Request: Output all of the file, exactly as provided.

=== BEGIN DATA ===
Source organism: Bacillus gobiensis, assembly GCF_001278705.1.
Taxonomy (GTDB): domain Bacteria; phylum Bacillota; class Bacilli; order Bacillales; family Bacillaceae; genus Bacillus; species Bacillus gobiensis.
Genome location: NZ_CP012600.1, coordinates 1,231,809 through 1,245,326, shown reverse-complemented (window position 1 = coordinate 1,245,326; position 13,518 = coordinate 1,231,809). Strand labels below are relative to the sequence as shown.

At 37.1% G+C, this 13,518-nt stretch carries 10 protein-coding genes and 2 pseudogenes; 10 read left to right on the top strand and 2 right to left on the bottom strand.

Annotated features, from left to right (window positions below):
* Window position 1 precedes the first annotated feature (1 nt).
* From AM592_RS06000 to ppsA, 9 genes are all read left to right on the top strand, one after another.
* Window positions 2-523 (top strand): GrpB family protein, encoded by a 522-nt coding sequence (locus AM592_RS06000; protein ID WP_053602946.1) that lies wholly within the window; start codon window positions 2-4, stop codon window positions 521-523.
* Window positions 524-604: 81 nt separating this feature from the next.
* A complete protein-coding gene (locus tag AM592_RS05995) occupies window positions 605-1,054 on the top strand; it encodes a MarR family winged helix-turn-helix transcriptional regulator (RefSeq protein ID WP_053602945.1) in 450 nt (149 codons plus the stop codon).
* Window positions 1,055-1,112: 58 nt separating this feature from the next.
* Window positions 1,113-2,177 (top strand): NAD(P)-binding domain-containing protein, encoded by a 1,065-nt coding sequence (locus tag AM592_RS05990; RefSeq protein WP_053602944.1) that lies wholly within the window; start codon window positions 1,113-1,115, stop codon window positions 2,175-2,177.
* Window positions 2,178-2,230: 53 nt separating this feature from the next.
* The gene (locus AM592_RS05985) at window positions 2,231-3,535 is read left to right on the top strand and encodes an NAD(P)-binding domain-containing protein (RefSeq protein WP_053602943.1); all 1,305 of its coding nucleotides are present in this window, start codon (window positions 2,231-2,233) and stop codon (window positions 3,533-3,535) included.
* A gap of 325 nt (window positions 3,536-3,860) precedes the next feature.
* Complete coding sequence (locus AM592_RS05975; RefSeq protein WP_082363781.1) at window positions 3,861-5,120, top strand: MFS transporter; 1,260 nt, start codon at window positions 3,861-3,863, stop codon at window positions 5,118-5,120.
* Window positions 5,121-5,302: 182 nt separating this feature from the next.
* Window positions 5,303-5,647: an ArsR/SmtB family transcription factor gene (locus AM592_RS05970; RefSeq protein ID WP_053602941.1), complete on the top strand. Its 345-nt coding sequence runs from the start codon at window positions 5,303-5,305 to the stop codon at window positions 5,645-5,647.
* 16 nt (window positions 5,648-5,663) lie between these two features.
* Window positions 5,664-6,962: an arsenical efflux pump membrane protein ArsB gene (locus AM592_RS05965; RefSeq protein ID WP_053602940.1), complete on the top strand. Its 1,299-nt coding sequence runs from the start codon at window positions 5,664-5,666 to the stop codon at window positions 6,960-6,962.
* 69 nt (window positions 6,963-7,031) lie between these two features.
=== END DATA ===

Source organism: Bacillus gobiensis, assembly GCF_001278705.1.
Taxonomy (GTDB): domain Bacteria; phylum Bacillota; class Bacilli; order Bacillales; family Bacillaceae; genus Bacillus; species Bacillus gobiensis.
Genome location: NZ_CP012600.1, coordinates 1,231,809 through 1,245,326, shown reverse-complemented (window position 1 = coordinate 1,245,326; position 13,518 = coordinate 1,231,809). Strand labels below are relative to the sequence as shown.

At 37.1% G+C, this 13,518-nt stretch carries 10 protein-coding genes and 2 pseudogenes; 10 read left to right on the top strand and 2 right to left on the bottom strand.

Annotated features, from left to right (window positions below):
* Window position 1 precedes the first annotated feature (1 nt).
* From AM592_RS06000 to ppsA, 9 genes are all read left to right on the top strand, one after another.
* Window positions 2-523 (top strand): GrpB family protein, encoded by a 522-nt coding sequence (locus AM592_RS06000; protein ID WP_053602946.1) that lies wholly within the window; start codon window positions 2-4, stop codon window positions 521-523.
* Window positions 524-604: 81 nt separating this feature from the next.
* A complete protein-coding gene (locus tag AM592_RS05995) occupies window positions 605-1,054 on the top strand; it encodes a MarR family winged helix-turn-helix transcriptional regulator (RefSeq protein ID WP_053602945.1) in 450 nt (149 codons plus the stop codon).
* Window positions 1,055-1,112: 58 nt separating this feature from the next.
* Window positions 1,113-2,177 (top strand): NAD(P)-binding domain-containing protein, encoded by a 1,065-nt coding sequence (locus tag AM592_RS05990; RefSeq protein WP_053602944.1) that lies wholly within the window; start codon window positions 1,113-1,115, stop codon window positions 2,175-2,177.
* Window positions 2,178-2,230: 53 nt separating this feature from the next.
* The gene (locus AM592_RS05985) at window positions 2,231-3,535 is read left to right on the top strand and encodes an NAD(P)-binding domain-containing protein (RefSeq protein WP_053602943.1); all 1,305 of its coding nucleotides are present in this window, start codon (window positions 2,231-2,233) and stop codon (window positions 3,533-3,535) included.
* A gap of 325 nt (window positions 3,536-3,860) precedes the next feature.
* Complete coding sequence (locus AM592_RS05975; RefSeq protein WP_082363781.1) at window positions 3,861-5,120, top strand: MFS transporter; 1,260 nt, start codon at window positions 3,861-3,863, stop codon at window positions 5,118-5,120.
* Window positions 5,121-5,302: 182 nt separating this feature from the next.
* Window positions 5,303-5,647: an ArsR/SmtB family transcription factor gene (locus AM592_RS05970; RefSeq protein ID WP_053602941.1), complete on the top strand. Its 345-nt coding sequence runs from the start codon at window positions 5,303-5,305 to the stop codon at window positions 5,645-5,647.
* 16 nt (window positions 5,648-5,663) lie between these two features.
* Window positions 5,664-6,962: an arsenical efflux pump membrane protein ArsB gene (locus AM592_RS05965; RefSeq protein ID WP_053602940.1), complete on the top strand. Its 1,299-nt coding sequence runs from the start codon at window positions 5,664-5,666 to the stop codon at window positions 6,960-6,962.
* 69 nt (window positions 6,963-7,031) lie between these two features.